For enthusiasts of early banjo
Whiling away a winter afternoon with Rice (1858) and Buckley (1860).
Tags: bryant's, corn, draper, green, jig, More…paul
Paul, this is lovely! :)
Beautiful tone and playing! "Bryant's Jig" sounds so intricate.
Yes. Bryant's has such a crazy sound because of all those rhythmic figures appearing right together....straight eighths, dotted eighths and sixteenths, and then triplets. It appeared first in Rice as "Where's dat Nigger". Seems unique, and I don't know that it has been sourced anywhere. If anything sounds like a link to another culture, this is it.
Clarke Buehling also refers to Bryant's as "Oh, What's the Matter, Suse Ann?" on his "Out Of His Gourd" CD.
Yes....same as the other. Funny how these accompaniments...are actually considered "tunes" in different contexts....especially in the Rice book.
And fortunately they can stand up as "tunes" all by themselves.
Yes. I have been thinking about just laying down all the accompaniments from that book. It is harder to discern the melody in there, but you can always hear it. I believe many of the other tunes in Rice are just that...the accompaniment to tunes.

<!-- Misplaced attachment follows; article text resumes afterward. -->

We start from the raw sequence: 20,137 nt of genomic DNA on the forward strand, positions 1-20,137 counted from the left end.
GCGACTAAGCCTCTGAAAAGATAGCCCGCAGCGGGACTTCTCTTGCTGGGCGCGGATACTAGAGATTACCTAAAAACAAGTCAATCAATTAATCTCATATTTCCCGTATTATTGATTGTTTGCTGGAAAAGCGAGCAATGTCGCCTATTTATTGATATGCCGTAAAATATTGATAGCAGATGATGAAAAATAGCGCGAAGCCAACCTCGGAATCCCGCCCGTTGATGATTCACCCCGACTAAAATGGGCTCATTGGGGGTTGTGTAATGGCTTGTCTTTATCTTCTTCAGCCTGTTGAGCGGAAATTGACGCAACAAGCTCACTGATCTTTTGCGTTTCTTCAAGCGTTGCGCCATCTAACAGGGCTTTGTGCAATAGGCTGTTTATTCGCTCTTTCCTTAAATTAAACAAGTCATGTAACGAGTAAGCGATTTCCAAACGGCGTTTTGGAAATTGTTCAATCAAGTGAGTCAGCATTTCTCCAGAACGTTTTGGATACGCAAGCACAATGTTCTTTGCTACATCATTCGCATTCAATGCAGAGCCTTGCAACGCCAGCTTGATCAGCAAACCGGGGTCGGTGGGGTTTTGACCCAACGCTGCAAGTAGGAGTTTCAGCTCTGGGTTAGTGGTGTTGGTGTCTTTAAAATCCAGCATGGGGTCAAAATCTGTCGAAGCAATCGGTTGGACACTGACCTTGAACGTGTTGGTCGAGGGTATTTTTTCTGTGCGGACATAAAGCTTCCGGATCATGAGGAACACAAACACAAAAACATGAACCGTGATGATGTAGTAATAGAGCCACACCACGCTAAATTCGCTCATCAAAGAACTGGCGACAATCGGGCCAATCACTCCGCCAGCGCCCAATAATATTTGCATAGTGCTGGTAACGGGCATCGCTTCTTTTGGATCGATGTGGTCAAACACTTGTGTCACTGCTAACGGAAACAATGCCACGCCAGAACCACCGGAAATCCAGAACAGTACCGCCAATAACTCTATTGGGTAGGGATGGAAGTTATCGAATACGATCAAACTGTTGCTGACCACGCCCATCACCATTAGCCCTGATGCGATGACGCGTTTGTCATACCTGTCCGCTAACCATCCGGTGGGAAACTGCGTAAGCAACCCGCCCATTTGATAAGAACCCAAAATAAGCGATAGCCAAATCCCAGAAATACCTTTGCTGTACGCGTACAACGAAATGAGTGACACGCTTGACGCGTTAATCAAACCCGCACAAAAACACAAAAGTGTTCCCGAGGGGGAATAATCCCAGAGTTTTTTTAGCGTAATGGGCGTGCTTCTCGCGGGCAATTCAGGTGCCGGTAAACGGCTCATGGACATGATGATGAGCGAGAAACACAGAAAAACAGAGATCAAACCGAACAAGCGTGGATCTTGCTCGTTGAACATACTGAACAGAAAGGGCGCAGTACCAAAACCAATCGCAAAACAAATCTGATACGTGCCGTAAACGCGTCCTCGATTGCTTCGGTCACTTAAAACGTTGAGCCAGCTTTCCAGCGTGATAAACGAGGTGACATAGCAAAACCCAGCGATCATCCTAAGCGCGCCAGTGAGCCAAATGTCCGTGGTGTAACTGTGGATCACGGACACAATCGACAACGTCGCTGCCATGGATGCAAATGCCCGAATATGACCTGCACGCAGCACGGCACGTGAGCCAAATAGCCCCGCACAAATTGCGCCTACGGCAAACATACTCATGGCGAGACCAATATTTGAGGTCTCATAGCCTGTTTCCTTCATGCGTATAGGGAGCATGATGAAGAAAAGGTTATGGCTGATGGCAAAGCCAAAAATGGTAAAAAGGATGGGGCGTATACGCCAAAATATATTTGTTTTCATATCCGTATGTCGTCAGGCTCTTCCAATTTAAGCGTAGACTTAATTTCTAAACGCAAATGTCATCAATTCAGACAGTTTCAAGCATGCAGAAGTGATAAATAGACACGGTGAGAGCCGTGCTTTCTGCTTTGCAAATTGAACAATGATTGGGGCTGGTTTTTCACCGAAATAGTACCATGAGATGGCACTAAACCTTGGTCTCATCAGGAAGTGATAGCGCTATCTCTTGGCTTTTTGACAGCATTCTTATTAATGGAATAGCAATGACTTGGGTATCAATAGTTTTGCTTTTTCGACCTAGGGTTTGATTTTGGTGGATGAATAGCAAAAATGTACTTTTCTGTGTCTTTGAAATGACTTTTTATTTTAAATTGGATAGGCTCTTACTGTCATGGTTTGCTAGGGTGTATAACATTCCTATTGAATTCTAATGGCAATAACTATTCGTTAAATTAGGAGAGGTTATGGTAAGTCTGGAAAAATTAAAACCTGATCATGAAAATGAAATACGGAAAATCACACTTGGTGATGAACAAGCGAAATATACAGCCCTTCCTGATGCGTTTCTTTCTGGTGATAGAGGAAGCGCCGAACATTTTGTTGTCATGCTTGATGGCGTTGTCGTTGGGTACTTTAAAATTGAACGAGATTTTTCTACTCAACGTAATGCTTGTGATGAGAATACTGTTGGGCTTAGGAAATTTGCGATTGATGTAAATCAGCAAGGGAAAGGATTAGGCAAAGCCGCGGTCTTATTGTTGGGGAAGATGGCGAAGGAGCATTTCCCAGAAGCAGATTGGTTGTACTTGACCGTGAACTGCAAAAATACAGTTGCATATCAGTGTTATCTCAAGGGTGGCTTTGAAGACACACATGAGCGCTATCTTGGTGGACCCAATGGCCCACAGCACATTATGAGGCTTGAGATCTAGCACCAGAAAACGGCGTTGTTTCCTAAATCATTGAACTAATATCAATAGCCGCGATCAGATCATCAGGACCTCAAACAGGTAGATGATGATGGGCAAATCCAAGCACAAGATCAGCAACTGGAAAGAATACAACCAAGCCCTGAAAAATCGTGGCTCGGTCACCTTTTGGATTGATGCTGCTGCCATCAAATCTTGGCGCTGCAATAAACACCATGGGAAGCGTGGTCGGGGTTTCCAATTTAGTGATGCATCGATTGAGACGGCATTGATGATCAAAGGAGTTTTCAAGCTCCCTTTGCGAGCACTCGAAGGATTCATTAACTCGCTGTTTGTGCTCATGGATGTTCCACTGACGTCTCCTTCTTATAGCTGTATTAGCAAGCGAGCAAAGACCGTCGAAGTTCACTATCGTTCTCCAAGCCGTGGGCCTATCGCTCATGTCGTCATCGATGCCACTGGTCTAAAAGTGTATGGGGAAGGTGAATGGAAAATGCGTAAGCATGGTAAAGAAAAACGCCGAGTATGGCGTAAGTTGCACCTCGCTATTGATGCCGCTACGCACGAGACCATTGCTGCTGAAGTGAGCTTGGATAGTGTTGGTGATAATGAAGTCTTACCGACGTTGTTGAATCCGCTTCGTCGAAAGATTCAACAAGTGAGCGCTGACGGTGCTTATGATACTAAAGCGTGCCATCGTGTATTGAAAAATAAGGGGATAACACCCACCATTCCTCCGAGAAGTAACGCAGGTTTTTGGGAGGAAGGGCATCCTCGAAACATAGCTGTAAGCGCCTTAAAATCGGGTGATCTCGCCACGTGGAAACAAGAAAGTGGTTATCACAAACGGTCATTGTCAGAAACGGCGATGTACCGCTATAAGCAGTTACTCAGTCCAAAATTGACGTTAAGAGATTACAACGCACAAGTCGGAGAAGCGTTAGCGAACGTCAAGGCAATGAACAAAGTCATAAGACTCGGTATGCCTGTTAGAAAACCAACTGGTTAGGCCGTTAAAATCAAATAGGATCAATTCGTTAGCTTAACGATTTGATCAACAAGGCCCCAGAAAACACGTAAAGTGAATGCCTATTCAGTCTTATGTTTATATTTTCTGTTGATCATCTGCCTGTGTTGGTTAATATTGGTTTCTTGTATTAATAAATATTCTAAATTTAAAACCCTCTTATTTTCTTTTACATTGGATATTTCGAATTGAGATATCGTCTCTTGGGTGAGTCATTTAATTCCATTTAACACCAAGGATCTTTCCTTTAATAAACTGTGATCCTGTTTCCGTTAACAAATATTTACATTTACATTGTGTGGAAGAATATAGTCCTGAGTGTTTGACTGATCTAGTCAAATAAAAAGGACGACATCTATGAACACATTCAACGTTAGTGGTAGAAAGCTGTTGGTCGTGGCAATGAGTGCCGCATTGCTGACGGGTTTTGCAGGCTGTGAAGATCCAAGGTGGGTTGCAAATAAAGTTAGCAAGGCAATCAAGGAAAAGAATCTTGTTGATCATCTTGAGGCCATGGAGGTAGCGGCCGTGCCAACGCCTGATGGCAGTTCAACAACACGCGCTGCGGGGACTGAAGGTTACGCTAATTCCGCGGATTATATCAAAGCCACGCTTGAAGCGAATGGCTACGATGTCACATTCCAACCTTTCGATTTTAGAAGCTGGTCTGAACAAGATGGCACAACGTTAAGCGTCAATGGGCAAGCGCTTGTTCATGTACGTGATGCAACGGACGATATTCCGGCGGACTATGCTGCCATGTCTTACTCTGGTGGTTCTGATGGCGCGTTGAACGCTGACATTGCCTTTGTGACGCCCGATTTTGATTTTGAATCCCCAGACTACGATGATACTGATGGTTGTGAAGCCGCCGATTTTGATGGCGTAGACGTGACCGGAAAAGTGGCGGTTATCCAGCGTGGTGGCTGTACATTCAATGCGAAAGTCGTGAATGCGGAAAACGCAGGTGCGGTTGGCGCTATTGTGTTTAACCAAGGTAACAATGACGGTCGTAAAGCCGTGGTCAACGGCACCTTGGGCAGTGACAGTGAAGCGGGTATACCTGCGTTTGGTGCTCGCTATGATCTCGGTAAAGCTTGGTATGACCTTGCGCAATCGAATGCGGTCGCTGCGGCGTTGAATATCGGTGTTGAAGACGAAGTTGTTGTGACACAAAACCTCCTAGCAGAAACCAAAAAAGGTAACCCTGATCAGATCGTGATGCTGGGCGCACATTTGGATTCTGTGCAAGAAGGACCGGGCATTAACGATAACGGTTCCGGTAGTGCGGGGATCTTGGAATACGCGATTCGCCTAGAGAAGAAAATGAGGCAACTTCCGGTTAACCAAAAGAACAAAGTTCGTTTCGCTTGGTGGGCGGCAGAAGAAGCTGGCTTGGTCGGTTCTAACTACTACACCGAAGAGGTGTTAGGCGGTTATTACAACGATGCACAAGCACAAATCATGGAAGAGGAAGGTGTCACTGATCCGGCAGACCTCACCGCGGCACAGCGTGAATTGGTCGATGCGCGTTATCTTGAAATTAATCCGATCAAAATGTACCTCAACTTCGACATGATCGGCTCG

Like "Sam Johnson's Reel" aka "White Cat Black Cat"...
Exactly. Rice is some unique window into a playing style. Another perspective, and different from the one dimensional dactyl rhythms found in Briggs that seemed to have evolved into Clawhammer.
I still think "Whoop Jamboree" is an example of an improvised style. It is Juba...going off the page. It is something we all talk about....the extraction of notes on a page. Somebody was a good transcriber.
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